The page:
CTLA-4 And PD-1 Receptors Inhibit T-Cell Activation By Distinct Mechanisms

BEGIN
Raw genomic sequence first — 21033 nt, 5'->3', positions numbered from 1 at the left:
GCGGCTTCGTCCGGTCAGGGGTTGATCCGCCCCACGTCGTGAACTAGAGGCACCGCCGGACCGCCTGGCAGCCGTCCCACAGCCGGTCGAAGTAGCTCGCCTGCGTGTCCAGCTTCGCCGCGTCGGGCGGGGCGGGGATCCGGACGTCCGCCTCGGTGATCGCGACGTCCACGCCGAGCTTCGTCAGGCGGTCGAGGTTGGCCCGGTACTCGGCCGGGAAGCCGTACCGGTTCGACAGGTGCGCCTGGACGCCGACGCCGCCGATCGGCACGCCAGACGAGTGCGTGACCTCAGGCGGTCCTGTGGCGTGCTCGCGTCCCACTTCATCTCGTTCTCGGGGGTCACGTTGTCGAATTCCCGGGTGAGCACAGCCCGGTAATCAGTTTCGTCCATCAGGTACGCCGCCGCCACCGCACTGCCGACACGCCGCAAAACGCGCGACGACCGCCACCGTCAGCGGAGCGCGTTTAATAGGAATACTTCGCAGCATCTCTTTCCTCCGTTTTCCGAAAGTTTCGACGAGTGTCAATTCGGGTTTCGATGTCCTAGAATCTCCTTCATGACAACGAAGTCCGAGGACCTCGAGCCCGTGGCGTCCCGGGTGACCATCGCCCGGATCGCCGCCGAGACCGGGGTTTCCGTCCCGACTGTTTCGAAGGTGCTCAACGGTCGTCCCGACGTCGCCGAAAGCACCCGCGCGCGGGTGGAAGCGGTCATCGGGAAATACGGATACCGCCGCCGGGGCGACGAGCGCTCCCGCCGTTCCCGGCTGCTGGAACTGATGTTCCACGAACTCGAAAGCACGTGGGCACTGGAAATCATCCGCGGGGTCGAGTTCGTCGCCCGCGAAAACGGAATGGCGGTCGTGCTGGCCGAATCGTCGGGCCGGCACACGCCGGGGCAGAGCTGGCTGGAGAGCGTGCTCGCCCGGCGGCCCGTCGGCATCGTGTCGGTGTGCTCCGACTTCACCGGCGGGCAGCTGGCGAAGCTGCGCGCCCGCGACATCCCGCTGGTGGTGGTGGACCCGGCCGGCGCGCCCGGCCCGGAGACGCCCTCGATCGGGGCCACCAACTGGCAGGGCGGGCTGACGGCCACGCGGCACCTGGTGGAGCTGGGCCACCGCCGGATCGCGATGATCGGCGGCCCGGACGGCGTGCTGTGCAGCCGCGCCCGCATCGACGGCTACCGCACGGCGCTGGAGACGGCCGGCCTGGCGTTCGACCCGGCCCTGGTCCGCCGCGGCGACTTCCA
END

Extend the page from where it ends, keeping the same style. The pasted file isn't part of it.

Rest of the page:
CTLA-4 and PD-1 are receptors that negatively regulate T-cell activation. Ligation of both CTLA-4 and PD-1 blocked CD3/CD28-mediated upregulation of glucose metabolism and Akt activity, but each accomplished this regulation using separate mechanisms. CTLA-4-mediated inhibition of Akt phosphorylation is sensitive to okadaic acid, providing direct evidence that PP2A plays a prominent role in mediating CTLA-4 suppression of T-cell activation. In contrast, PD-1 signaling inhibits Akt phosphorylation by preventing CD28-mediated activation of phosphatidylinositol 3-kinase (PI3K). The ability of PD-1 to suppress PI3K/AKT activation was dependent upon the immunoreceptor tyrosine-based switch motif located in its cytoplasmic tail, adding further importance to this domain in mediating PD-1 signal transduction. Lastly, PD-1 ligation is more effective in suppressing CD3/CD28-induced changes in the T-cell transcriptional profile, suggesting that differential regulation of PI3K activation by PD-1 and CTLA-4 ligation results in distinct cellular phenotypes. Together, these data suggest that CTLA-4 and PD-1 inhibit T-cell activation through distinct and potentially synergistic mechanisms.